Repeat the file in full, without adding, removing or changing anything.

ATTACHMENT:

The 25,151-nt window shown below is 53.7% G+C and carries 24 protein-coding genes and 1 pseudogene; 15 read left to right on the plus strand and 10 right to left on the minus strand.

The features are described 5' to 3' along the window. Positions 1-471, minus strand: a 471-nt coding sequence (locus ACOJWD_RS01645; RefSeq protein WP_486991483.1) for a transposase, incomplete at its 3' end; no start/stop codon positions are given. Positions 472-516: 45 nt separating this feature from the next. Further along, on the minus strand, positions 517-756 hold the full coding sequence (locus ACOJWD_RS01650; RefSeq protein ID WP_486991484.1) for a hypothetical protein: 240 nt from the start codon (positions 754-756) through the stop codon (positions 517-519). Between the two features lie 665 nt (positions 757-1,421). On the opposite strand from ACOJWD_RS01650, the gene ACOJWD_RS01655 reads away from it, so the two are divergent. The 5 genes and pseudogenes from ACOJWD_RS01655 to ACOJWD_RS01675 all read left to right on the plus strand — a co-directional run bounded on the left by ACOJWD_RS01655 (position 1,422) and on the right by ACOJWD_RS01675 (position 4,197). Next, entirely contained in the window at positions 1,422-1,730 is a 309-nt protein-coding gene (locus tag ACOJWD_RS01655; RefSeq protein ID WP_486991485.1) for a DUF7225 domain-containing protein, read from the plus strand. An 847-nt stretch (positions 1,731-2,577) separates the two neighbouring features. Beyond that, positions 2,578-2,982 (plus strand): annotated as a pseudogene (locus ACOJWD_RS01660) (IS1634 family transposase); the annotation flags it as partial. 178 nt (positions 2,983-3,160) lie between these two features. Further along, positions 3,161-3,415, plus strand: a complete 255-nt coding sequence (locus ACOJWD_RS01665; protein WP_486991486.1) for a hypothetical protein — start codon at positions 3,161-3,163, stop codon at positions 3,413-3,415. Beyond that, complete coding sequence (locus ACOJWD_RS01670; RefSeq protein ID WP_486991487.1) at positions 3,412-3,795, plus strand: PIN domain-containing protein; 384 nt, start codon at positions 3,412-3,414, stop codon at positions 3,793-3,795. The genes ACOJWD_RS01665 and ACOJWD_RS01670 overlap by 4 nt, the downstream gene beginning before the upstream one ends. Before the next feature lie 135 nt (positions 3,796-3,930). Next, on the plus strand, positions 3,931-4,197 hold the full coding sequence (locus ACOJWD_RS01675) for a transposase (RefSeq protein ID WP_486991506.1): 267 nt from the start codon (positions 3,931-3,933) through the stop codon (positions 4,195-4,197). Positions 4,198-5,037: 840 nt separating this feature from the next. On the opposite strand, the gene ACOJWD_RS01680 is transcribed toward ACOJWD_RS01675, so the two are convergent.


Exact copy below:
The 25,151-nt window shown below is 53.7% G+C and carries 24 protein-coding genes and 1 pseudogene; 15 read left to right on the plus strand and 10 right to left on the minus strand.

The features are described 5' to 3' along the window. Positions 1-471, minus strand: a 471-nt coding sequence (locus ACOJWD_RS01645; RefSeq protein WP_486991483.1) for a transposase, incomplete at its 3' end; no start/stop codon positions are given. Positions 472-516: 45 nt separating this feature from the next. Further along, on the minus strand, positions 517-756 hold the full coding sequence (locus ACOJWD_RS01650; RefSeq protein ID WP_486991484.1) for a hypothetical protein: 240 nt from the start codon (positions 754-756) through the stop codon (positions 517-519). Between the two features lie 665 nt (positions 757-1,421). On the opposite strand from ACOJWD_RS01650, the gene ACOJWD_RS01655 reads away from it, so the two are divergent. The 5 genes and pseudogenes from ACOJWD_RS01655 to ACOJWD_RS01675 all read left to right on the plus strand — a co-directional run bounded on the left by ACOJWD_RS01655 (position 1,422) and on the right by ACOJWD_RS01675 (position 4,197). Next, entirely contained in the window at positions 1,422-1,730 is a 309-nt protein-coding gene (locus tag ACOJWD_RS01655; RefSeq protein ID WP_486991485.1) for a DUF7225 domain-containing protein, read from the plus strand. An 847-nt stretch (positions 1,731-2,577) separates the two neighbouring features. Beyond that, positions 2,578-2,982 (plus strand): annotated as a pseudogene (locus ACOJWD_RS01660) (IS1634 family transposase); the annotation flags it as partial. 178 nt (positions 2,983-3,160) lie between these two features. Further along, positions 3,161-3,415, plus strand: a complete 255-nt coding sequence (locus ACOJWD_RS01665; protein WP_486991486.1) for a hypothetical protein — start codon at positions 3,161-3,163, stop codon at positions 3,413-3,415. Beyond that, complete coding sequence (locus ACOJWD_RS01670; RefSeq protein ID WP_486991487.1) at positions 3,412-3,795, plus strand: PIN domain-containing protein; 384 nt, start codon at positions 3,412-3,414, stop codon at positions 3,793-3,795. The genes ACOJWD_RS01665 and ACOJWD_RS01670 overlap by 4 nt, the downstream gene beginning before the upstream one ends. Before the next feature lie 135 nt (positions 3,796-3,930). Next, on the plus strand, positions 3,931-4,197 hold the full coding sequence (locus ACOJWD_RS01675) for a transposase (RefSeq protein ID WP_486991506.1): 267 nt from the start codon (positions 3,931-3,933) through the stop codon (positions 4,195-4,197). Positions 4,198-5,037: 840 nt separating this feature from the next. On the opposite strand, the gene ACOJWD_RS01680 is transcribed toward ACOJWD_RS01675, so the two are convergent.